The Congress begins with a tantalizing set-up. Robin Wright plays herself, or at least a once famous actress named Robin Wright who starred inThe Princess Bride and Forrest Gump. She is living with her teenage daughter and younger son in a sprawling desert compound next to an airfield. She is past her acting prime, or so her agent (played with surprising compassion by a noticeably aging Harvey Keitel) tells her.
She has walked out on too many contracts and made too many career-killing decisions. When he informs her that a major studio (called, sneakily, Miramount) wants to digitally clone her body, her expressions and even her personality on the condition she never acts in anything, anywhere, ever again, she understandably refuses. But her son suffers from a rare syndrome, one with dire and expensive consequences. Reluctantly, she takes the money.
It’s a fascinating premise, and as directed by Ari Folman, a thoroughly mesmerizing one. Filmed with a startling grip on scraps of visual shorthand that convey setting and tone in striking, emotionally fraught imagery, you might allow yourself to think you’re watching the most compelling and brilliantly directed film of the year. But you’d be so wrong.
The first 45 minutes of this frustrating movie soar on its performances as well as its exquisitely wrought compositions. Kodi Smit-McPhee (The Road, Let Me In), brings his usual haunting, heartbreaking presence to the role of Wright’s son; Paul Giamatti is an avuncular medical specialist; Danny Huston is on hand in one of his custom-fit roles as a bureaucratic yes man dripping with lassitude and ironic detachment; Wright is powerfully direct; and Keitel is amazing. The final scene of the first half of this film features a tour de force monologue from Keitel, essentially willing a stream-of-consciousness performance from Wright while she undergoes the digital process. It’s a stunning sequence. And then…and then…
The Congress abruptly jumps ahead 20 years. What? Does that mean Smit-McPhee is no longer the heartbreaking troubled son and Keitel is probably dead? While you’re trying to wrap your head around this sudden narrative lurch, there is another surprise. Wright is now 66 years old and driving through the desert in a convertible, when she arrives at a gate and is told by the guard she is about to enter an “animation zone.” At this point you will want to tighten your seat belts, because for the next hour this picture takes an annoying detour that bears practically no resemblance to the beautifully textured atmosphere we’ve expertly been drawn into.
What follows is, wait for it … a cartoon. An animated concoction. And a doofy looking one at that, complete with weirdo characters, crayon colors and bizarre, nonsensical plot turns. There are dystopian overtones, revolutionary undertones and incomprehensible midtones. The whole thing looks like The Yellow Submarine crossed with an episode of The Jetsons, a trippy, drippy diversion stocked with evil-doers and do-gooders and a silly romantic subplot involving Wright’s now-animated character and a love interest voiced, listlessly, by Jon Hamm. WTF?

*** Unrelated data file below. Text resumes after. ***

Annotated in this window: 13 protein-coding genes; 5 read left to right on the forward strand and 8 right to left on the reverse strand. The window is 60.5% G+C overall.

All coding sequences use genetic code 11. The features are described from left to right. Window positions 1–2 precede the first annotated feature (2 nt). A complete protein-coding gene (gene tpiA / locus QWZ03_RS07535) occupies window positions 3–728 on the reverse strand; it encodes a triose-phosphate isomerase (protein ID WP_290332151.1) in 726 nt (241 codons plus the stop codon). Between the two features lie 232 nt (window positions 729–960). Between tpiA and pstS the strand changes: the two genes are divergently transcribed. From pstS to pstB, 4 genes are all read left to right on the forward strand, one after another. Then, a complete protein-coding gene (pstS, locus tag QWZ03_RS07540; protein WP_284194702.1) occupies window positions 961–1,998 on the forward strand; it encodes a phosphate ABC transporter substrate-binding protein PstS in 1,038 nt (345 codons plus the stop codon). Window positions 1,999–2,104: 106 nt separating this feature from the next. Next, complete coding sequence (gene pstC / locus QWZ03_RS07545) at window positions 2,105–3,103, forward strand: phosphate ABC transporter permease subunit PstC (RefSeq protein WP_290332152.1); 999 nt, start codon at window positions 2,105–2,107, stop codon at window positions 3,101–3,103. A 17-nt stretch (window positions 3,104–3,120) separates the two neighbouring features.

Folman’s previous film, the award-winning and also animated Waltz With Bashir, was smartly and skillfully directed. It sported a liquid design and a color palette befitting its tale of war. However, it still left me cold, since I’m not a fan of animation unless it involves a toy or an animal. Toy Story II had me weeping and Bambi had me transfixed, but I watched a lot of gunk while raising my kids, and much of it had me checking my watch or itching for the fast-forward button (which, admittedly, I pressed a few times while watching The Congress at home on VOD).
Animation geeks and lovers of live action/animation hybrids may slurp up The Congress like spilt Mountain Dew, but I was appalled. Where did the film’s original conceit, the commercial co-opting of a person’s image and identity, disappear to? Digital cloning is meant to replace the human being with a reasonable facsimile thereof, not with a cartoon character out of Scooby Doo.
The provocative beginning of The Congress promised — or, I was lead to believe it promised — an intriguing evocation of the timely, moral struggle between technology and the human soul. But by the end, despite a brief epilogue which returned the film to live action, I was convinced I’d witnessed possibly the worst movie of the year.
This post originally appear on Rustin Thompson's "The Restless Critic" Blog.